Review of Robert Wright’s, Why Buddhism is True


Robert Wright is one of my favorite authors, and I have previously read his books:

1) Nonzero: The Logic of Human Destiny;
2) The Evolution of God;
3) Three Scientists and Their Gods: Looking for Meaning in an Age of Information; and
4) The Moral Animal: Why We Are, the Way We Are: The New Science of Evolutionary Psychology (I taught out of this one.)

His most recent work comes with the audacious title: Why Buddhism is True: The Science and Philosophy of Meditation and Enlightenment. Wright isn’t talking about supernatural Buddhism or its more exotic elements like reincarnation. Instead, he’s interested in the naturalistic parts of Buddhism that can be examined by psychology and philosophy. However, this includes some radical and life-altering claims about nirvana, enlightenment, emptiness, impermanence, overcoming craving, and the doctrine of no-self.

Wright’s basic claim is “that Buddhism’s diagnosis of the human predicament is fundamentally correct, and that its prescription is deeply valid and urgently important.” (15) Now Wright is no tender-minded, new age thinker, and he complements his careful analysis of Buddhist ideas by sharing his experiences meditating. Wright analyzes Buddhist ideas in light of his years of study of Buddhist doctrines, discussions with Buddhist scholars and meditation masters, his own meditative experiences, and especially Darwinian natural selection.

Natural selection is crucial here, as it has wired our brains in ways that cause suffering. Buddhist thinkers detected these tendencies long ago, although they didn’t know about evolution. So Buddhism is a rebellion against much of the evolutionary wiring our brains in order that we can see reality more clearly.

This is all important today because we now possess such destructive power. Combine this power with hatred, which derives from a brain designed by evolution to believe that it is special and its ideas always right, and we are in a dangerous situation. Thus Wright believes we need a revolution in consciousness to overcome this bias toward self and tribe that threatens our survival. A first step would be to realize emptiness, the no-self, and the freedom that results from this understanding. Perhaps we can then see at a deeper level than natural selection designed us to do, and marvel and be thankful for what we find.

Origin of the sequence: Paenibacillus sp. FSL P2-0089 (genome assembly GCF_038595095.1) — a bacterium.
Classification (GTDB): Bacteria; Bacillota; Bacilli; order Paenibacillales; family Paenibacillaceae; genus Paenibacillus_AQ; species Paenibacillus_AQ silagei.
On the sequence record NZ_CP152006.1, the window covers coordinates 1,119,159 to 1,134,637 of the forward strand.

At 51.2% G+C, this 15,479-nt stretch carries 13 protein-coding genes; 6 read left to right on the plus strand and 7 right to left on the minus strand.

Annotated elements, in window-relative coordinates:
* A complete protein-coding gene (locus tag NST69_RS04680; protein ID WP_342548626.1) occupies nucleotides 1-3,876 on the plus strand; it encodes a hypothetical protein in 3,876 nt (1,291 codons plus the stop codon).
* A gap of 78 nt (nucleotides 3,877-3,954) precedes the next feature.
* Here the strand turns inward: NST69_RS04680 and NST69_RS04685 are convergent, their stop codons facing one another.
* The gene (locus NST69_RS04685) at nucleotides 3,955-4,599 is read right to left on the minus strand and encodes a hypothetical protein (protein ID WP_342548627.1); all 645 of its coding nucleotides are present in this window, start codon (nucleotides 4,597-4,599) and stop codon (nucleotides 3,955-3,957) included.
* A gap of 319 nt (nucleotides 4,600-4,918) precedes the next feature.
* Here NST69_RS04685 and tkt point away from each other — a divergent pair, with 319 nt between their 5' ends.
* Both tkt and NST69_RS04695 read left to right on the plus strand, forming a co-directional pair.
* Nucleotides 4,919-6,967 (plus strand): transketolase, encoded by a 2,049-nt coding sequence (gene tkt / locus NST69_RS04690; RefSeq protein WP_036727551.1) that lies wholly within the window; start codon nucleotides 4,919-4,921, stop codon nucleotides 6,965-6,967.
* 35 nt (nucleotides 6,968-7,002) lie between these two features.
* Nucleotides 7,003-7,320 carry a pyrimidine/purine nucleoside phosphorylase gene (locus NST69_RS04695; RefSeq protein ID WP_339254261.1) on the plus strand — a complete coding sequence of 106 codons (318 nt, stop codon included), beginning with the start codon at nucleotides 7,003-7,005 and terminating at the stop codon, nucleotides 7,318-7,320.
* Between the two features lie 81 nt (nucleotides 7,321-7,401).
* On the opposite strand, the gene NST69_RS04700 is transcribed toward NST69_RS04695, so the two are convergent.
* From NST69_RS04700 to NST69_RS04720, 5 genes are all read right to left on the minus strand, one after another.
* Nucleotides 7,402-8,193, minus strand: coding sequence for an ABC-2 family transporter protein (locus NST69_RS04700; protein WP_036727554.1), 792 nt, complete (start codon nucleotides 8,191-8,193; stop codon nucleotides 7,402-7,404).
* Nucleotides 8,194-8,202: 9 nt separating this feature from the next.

The only problem I have with the work is that while we would certainly be better off if more people meditated, were less egocentric, minimized craving, and all the rest, I doubt this will happen, at least not on a planetary scale. Wright is aware of this criticism but hopes that whatever small gains we make in becoming self-aware are worth it. On the other hand, I believe that we should use technology to redesign our brains to make them more intellectually and morally virtuous, more capable of experiencing truth, beauty, goodness, and joy. Or perhaps we could scan the brains of meditators and transfer elements of their consciousness to the rest of us. Something like taking a Buddhist chill pill. But we definitely need high-tech fixes and we won’t survive without them.

Let me conclude by saying that Wright is a wonderful writer whose prose engages and inspires. Reading the book invites us to further study Buddhism and begin to meditate. One of the most compelling works I’ve read in a long time.

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5 thoughts on “Review of Robert Wright’s, Why Buddhism is True

  1. I am glad you brought up “Why Buddhism is True” for discussion. Like you, I feel it was one of the best books I have read recently. In this book Wrights has stood Buddhism on its feet; now it is founded on science and the fact of evolution by natural selection instead of on myths and anecdotes of supernatural deeds.